Resolving the Centipede’s Dilemma: External focus distance and expertise in applied, continuous skills

Stephen Banks*, Peter Higgins, John Sproule, Ursula Pool*

*Corresponding author for this work

Research output: Contribution to journalArticlepeer-review

Abstract / Description of output

Research has reliably demonstrated that an external focus of attention during skill production enhances performance, retention, and transfer relative to an internal focus on movement mechanics. The optimisation of external focus points, across a range of contexts and performers, is important for effective skill production. Two studies were conducted evaluating the impact of external focus distance in an applied, continuous sports skill (kayak sprinting) with participants of two different expertise levels. In Study 1, using a within-participants design, recreational kayakers (n = 20) were timed sprinting 75 m in a surf ski under proximal external focus, distal external focus, and control conditions. The distal focus (on the finish) (29.75 s) was significantly faster than both other trials (ps < 0.001). The control condition (30.95 s) was significantly faster than the proximal focus (on the boat) (32.37 s) (p = 0.003). The effect size was large (ηp2 = 0.55). In Study 2, specifically trained racers in sprint kayaks (K1s) (n = 16) were timed in a 100 m K1 sprint under the same three conditions as in Study 1. The control condition (28.96 s) was significantly faster than the proximal focus trial (29.83 s) (p = 0.02). The effect size was large (ηp2 = 0.23). There was no significant difference between the distal focus trial (29.03 s) and the other conditions. These findings suggest that focus distance can play a pivotal role in continuous skills. Whilst recreational performers may benefit immediately from a distal focus, this might not be the case for specifically trained athletes. Further, a proximal focus on fitted, passive equipment may be detrimental to performance.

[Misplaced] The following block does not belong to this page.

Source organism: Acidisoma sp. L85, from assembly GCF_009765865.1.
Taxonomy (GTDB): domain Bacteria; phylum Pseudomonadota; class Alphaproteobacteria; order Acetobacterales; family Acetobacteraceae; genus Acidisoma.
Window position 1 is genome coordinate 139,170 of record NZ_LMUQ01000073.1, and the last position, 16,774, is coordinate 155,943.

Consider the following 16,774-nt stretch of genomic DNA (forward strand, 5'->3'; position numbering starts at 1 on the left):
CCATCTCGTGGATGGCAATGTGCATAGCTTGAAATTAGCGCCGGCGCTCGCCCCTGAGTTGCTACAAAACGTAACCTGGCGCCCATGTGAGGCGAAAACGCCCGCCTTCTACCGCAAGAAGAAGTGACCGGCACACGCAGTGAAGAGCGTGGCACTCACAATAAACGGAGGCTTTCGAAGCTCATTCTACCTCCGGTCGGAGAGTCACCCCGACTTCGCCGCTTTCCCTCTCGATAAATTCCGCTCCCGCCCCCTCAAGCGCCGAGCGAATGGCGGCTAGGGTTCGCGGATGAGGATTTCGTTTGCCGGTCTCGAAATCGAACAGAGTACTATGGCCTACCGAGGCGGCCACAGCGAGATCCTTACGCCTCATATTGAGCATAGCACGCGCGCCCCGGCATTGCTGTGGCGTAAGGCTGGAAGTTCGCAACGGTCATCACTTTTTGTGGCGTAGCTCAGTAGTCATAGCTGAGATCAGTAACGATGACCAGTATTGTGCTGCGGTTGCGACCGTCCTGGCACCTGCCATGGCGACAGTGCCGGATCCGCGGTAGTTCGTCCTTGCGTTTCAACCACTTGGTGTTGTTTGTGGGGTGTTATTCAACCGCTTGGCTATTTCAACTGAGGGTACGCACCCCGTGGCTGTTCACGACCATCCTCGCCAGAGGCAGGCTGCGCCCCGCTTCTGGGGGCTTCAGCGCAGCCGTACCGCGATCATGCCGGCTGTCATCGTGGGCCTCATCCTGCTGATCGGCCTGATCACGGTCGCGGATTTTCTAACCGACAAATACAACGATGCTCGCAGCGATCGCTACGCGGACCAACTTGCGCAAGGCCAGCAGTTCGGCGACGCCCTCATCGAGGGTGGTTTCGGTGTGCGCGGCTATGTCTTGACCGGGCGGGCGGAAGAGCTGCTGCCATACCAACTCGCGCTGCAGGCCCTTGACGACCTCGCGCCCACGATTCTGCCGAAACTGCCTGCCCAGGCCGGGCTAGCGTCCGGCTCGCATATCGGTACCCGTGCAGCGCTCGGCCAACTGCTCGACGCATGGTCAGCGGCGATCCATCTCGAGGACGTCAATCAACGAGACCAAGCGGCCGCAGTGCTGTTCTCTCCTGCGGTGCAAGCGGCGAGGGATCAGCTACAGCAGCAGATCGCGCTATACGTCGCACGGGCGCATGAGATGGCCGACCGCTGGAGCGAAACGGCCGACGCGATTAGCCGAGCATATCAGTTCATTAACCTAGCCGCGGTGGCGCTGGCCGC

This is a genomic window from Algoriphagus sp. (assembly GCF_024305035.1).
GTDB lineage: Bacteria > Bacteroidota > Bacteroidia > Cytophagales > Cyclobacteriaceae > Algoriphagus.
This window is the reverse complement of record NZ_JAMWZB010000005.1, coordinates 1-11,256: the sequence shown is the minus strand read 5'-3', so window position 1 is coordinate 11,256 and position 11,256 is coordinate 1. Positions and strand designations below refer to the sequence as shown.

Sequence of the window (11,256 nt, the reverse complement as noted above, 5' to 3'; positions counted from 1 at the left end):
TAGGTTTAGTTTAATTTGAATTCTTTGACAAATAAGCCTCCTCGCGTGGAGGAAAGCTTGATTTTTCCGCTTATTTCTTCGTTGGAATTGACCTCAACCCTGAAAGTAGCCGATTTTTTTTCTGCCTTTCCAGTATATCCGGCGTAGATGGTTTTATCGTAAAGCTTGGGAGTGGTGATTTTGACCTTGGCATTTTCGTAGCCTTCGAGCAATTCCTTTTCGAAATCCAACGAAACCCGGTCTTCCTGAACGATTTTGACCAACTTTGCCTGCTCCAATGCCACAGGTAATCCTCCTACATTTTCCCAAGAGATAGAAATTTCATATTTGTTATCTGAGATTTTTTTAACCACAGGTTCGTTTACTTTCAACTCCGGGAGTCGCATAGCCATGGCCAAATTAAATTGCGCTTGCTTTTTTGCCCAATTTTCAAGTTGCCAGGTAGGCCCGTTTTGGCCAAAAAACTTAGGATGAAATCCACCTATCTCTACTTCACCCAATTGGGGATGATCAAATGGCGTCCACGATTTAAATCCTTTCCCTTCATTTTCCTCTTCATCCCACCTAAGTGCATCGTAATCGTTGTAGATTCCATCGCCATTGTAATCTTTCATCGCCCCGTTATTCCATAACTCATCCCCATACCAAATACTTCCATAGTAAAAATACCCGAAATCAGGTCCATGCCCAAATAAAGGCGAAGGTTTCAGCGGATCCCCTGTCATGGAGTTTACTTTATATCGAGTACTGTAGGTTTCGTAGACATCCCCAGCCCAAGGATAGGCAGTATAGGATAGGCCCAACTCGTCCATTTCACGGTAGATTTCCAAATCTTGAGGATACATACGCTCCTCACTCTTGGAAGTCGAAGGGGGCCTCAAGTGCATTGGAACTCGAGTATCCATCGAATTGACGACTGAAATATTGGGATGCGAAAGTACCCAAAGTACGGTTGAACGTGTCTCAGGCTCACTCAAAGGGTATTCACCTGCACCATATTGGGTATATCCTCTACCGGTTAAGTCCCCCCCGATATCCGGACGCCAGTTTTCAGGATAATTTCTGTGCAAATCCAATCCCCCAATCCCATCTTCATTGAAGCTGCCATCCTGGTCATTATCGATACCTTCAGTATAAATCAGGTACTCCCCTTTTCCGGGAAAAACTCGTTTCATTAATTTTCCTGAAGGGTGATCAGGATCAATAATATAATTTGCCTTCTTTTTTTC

Original languageEnglish
Number of pages10
JournalPsychological Research
Early online date4 Apr 2024
DOIs
Publication statusE-pub ahead of print - 4 Apr 2024

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